God of War 3
God of War 3 Review
Review By Steve Farrelly @ 12:59pm 01/04/10
My anticipation for this game has been palpable. I loved the first game, and consistently cite the second as one of the best action games of all time, so it was with shaking hand I put my review disc in my PS3 in hot anticipation of having to wait for the damn thing to pre-load on the system. No such bad luck; God of War III loads directly off the disc, and does so with ease - win number one already.
Presentation kicking things off, what we're essentially looking at with God of War III, from the immediacy, is Ancient Greek storytelling crossed with a James Bond intro - but it's enough to get the hair on the back of my neck standing on-end. I'm preconceiving all the massive set-pieces I'll be putting Kratos through, and all the death and destruction he'll be leaving in his wake. I'm also thinking about how damn good this game is going to look on the new system; the PS2 seemed almost short of Santa Monica Studios' original vision, but surely that won't be the case here.
Intro out of the way and two minutes into gameplay, everything is just as I expected. Kicking off right where God of War II left us, Kratos is riding the back of the Titan Gaia, as she and her fellow Titan brethren climb Mt Olympus to take down Zeus once and for all. The scene is grand beyond words, and the game looks every bit as good as I'd hoped. Gameplay remains largely unchanged as the powerful Kratos tears through minions and flesh, leaving the sort of bloody mess behind him that would embarrass the entire Mortal Kombat cast. The rich, new details able to be captured by the powerful PS3 now make the game that much more brutal, and engaging as a result - you are the God of war after all, and it should feel like that with every movement you make.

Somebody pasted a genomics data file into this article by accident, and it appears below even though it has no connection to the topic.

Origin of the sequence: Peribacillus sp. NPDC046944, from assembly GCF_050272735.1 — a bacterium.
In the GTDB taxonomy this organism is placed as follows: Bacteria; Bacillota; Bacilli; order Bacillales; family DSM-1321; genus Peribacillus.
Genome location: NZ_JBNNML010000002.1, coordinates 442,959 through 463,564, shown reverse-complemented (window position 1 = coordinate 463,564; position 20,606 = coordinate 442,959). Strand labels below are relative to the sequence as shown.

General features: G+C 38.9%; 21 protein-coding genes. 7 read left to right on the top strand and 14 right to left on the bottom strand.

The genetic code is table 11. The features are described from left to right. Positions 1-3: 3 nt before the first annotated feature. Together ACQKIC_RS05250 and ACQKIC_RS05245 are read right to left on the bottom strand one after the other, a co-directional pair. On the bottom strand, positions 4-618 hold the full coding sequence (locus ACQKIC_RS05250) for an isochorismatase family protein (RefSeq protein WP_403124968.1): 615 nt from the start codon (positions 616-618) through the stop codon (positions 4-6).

"Epic" is an understatement as I make my way to my first sub-boss encounter, and then something happens. Something I'd completely and utterly forgotten about the previous two games. Something annoying, scathing and unwarranted. God of War III, like the two before it, is wrought with roadblocks in the form of frustrating combat design of the large-scale kind. Hard fail scenarios in the boss sense, and fantastically frustrating as a result.
It's not that I'm a bad player - I destroyed the first two games through and through, but not without turning a Kratos-inspired purple in the face as a result. And here, it delivers in greater spades than I've encountered before, which is doubly annoying because the game is so grand in scale and visual burst, that despite this I'm still going to make my way through. It becomes a relationship of love and hate; though Kratos' demeanour never alters once - he's pissed off from start to finish, and even in the disparate (for brutality) underworld of Hades, broken and practically mortal once more, Kratos stands his angry high ground. If he's not tearing a man's face off, then he's tearing a beast's heart out, and he does this with everything. Hell, even the chests he smashes through throughout are probably forming a gang in response to his unnecessary destruction of them.